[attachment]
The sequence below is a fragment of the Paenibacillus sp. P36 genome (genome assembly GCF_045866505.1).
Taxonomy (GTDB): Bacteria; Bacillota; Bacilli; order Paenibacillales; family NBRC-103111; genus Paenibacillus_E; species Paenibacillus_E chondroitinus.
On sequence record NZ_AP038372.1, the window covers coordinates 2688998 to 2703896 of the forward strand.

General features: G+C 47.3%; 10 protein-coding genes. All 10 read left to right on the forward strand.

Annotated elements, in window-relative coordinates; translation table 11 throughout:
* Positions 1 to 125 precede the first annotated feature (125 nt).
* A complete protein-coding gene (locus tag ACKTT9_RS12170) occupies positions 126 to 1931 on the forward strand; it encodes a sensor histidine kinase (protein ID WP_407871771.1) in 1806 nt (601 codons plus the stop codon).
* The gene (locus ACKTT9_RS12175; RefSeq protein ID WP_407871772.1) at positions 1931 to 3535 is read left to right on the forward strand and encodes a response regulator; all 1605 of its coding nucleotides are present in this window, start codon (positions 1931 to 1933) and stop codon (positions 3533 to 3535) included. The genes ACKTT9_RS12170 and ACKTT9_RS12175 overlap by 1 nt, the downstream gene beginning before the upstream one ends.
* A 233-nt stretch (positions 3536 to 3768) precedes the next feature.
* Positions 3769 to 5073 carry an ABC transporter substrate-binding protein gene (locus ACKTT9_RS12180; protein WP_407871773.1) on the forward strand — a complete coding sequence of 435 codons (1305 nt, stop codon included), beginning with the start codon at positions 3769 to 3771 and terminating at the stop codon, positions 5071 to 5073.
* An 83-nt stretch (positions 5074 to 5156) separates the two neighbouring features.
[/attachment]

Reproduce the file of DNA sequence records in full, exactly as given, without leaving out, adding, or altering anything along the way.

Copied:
The sequence below is a fragment of the Paenibacillus sp. P36 genome (genome assembly GCF_045866505.1).
Taxonomy (GTDB): Bacteria; Bacillota; Bacilli; order Paenibacillales; family NBRC-103111; genus Paenibacillus_E; species Paenibacillus_E chondroitinus.
On sequence record NZ_AP038372.1, the window covers coordinates 2688998 to 2703896 of the forward strand.

General features: G+C 47.3%; 10 protein-coding genes. All 10 read left to right on the forward strand.

Annotated elements, in window-relative coordinates; translation table 11 throughout:
* Positions 1 to 125 precede the first annotated feature (125 nt).
* A complete protein-coding gene (locus tag ACKTT9_RS12170) occupies positions 126 to 1931 on the forward strand; it encodes a sensor histidine kinase (protein ID WP_407871771.1) in 1806 nt (601 codons plus the stop codon).
* The gene (locus ACKTT9_RS12175; RefSeq protein ID WP_407871772.1) at positions 1931 to 3535 is read left to right on the forward strand and encodes a response regulator; all 1605 of its coding nucleotides are present in this window, start codon (positions 1931 to 1933) and stop codon (positions 3533 to 3535) included. The genes ACKTT9_RS12170 and ACKTT9_RS12175 overlap by 1 nt, the downstream gene beginning before the upstream one ends.
* A 233-nt stretch (positions 3536 to 3768) precedes the next feature.
* Positions 3769 to 5073 carry an ABC transporter substrate-binding protein gene (locus ACKTT9_RS12180; protein WP_407871773.1) on the forward strand — a complete coding sequence of 435 codons (1305 nt, stop codon included), beginning with the start codon at positions 3769 to 3771 and terminating at the stop codon, positions 5071 to 5073.
* An 83-nt stretch (positions 5074 to 5156) separates the two neighbouring features.